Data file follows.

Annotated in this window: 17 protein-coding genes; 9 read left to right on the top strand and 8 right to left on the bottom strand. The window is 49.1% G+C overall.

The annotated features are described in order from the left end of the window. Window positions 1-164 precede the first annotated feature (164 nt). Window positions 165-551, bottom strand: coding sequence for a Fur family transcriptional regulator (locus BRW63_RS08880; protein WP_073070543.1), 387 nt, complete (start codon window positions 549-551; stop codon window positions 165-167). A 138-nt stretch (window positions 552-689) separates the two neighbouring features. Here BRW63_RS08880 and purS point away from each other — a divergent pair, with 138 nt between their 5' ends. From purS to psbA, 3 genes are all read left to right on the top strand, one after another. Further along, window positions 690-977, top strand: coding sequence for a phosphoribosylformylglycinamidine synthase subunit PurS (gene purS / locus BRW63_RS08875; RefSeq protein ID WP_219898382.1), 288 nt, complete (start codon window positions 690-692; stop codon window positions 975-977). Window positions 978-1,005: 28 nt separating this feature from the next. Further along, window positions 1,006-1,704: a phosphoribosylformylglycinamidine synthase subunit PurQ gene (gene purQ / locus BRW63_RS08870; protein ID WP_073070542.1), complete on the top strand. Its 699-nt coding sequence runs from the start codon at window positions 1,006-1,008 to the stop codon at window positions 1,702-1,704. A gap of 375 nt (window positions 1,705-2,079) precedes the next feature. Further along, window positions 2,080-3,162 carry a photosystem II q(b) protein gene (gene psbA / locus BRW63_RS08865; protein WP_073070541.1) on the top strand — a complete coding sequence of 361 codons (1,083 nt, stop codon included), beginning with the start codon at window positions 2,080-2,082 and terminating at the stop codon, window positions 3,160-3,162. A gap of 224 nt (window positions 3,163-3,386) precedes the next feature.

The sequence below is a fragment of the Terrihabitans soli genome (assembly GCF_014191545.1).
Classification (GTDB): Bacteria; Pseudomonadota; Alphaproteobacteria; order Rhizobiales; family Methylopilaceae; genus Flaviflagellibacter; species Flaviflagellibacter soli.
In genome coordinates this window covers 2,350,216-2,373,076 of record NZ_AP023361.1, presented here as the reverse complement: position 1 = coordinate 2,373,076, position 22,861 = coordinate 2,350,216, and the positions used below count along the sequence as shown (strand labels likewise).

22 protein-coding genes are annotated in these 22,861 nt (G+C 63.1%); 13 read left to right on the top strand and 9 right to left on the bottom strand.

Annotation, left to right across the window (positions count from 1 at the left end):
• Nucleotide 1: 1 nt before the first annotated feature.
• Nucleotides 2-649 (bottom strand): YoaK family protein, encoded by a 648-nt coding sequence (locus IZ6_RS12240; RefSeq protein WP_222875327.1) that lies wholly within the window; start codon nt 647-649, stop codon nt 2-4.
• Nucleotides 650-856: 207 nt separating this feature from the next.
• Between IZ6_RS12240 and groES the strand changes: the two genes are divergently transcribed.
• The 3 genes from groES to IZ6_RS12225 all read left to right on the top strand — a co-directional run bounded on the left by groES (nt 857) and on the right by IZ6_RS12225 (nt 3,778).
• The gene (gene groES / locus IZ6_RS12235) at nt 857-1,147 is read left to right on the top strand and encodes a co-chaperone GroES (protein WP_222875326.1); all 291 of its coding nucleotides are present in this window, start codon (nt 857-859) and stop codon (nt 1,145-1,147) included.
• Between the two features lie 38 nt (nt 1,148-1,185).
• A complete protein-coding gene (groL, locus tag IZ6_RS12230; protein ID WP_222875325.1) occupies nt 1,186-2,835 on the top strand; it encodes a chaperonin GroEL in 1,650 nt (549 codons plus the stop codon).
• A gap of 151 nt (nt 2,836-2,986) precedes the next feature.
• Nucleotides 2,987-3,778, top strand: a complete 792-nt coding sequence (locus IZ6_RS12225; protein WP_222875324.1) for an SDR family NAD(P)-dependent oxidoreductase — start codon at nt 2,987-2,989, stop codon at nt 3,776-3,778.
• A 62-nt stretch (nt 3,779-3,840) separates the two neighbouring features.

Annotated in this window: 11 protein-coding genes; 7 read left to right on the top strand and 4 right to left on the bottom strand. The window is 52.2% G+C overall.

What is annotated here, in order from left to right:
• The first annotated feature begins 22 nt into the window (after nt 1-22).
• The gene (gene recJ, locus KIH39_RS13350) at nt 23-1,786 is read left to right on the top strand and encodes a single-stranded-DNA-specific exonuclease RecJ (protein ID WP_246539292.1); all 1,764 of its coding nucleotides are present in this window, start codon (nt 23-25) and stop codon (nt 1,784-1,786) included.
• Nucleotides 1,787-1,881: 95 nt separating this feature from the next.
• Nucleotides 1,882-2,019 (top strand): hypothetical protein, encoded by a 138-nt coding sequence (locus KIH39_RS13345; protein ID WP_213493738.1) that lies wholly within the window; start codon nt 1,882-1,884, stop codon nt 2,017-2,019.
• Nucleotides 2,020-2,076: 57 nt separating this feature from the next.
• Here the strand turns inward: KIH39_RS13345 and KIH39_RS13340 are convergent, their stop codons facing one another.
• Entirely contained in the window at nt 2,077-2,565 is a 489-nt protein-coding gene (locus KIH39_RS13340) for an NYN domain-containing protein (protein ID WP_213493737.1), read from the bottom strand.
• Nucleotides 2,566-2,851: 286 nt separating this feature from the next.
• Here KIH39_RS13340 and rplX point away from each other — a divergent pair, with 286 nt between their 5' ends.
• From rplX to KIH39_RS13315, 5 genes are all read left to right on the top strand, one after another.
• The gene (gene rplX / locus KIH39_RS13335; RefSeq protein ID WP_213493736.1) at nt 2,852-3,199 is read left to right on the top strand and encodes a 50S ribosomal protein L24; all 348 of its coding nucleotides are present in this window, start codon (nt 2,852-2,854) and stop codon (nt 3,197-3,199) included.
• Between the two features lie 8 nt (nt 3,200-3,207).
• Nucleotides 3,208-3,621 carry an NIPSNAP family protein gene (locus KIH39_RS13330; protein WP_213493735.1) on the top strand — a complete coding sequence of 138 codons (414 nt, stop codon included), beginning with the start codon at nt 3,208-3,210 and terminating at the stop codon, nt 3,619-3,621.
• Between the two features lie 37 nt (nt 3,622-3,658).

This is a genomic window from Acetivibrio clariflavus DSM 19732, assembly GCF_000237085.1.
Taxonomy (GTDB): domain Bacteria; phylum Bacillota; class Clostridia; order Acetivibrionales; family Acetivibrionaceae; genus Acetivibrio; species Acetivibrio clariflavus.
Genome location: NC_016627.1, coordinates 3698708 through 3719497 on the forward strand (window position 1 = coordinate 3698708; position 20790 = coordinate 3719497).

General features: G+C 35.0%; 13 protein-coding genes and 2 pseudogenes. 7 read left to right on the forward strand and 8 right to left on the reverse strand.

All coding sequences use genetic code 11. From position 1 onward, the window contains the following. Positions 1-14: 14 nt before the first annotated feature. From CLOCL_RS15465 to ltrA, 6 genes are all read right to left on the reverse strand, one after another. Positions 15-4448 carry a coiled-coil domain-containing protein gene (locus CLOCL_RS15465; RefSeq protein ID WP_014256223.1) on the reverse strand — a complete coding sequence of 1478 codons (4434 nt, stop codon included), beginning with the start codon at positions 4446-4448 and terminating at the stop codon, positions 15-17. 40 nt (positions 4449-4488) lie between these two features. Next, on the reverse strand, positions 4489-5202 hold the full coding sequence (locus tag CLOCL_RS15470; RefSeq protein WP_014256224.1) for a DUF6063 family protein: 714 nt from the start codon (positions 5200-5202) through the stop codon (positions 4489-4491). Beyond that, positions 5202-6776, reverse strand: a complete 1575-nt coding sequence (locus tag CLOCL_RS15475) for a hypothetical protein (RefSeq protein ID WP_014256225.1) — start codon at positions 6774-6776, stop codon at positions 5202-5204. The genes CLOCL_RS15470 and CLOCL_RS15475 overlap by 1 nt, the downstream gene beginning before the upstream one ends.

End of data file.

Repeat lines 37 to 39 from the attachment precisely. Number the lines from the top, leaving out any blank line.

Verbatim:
Genome location: NC_016627.1, coordinates 3698708 through 3719497 on the forward strand (window position 1 = coordinate 3698708; position 20790 = coordinate 3719497).

General features: G+C 35.0%; 13 protein-coding genes and 2 pseudogenes. 7 read left to right on the forward strand and 8 right to left on the reverse strand.

All coding sequences use genetic code 11. From position 1 onward, the window contains the following. Positions 1-14: 14 nt before the first annotated feature. From CLOCL_RS15465 to ltrA, 6 genes are all read right to left on the reverse strand, one after another. Positions 15-4448 carry a coiled-coil domain-containing protein gene (locus CLOCL_RS15465; RefSeq protein ID WP_014256223.1) on the reverse strand — a complete coding sequence of 1478 codons (4434 nt, stop codon included), beginning with the start codon at positions 4446-4448 and terminating at the stop codon, positions 15-17. 40 nt (positions 4449-4488) lie between these two features. Next, on the reverse strand, positions 4489-5202 hold the full coding sequence (locus tag CLOCL_RS15470; RefSeq protein WP_014256224.1) for a DUF6063 family protein: 714 nt from the start codon (positions 5200-5202) through the stop codon (positions 4489-4491). Beyond that, positions 5202-6776, reverse strand: a complete 1575-nt coding sequence (locus tag CLOCL_RS15475) for a hypothetical protein (RefSeq protein ID WP_014256225.1) — start codon at positions 6774-6776, stop codon at positions 5202-5204. The genes CLOCL_RS15470 and CLOCL_RS15475 overlap by 1 nt, the downstream gene beginning before the upstream one ends.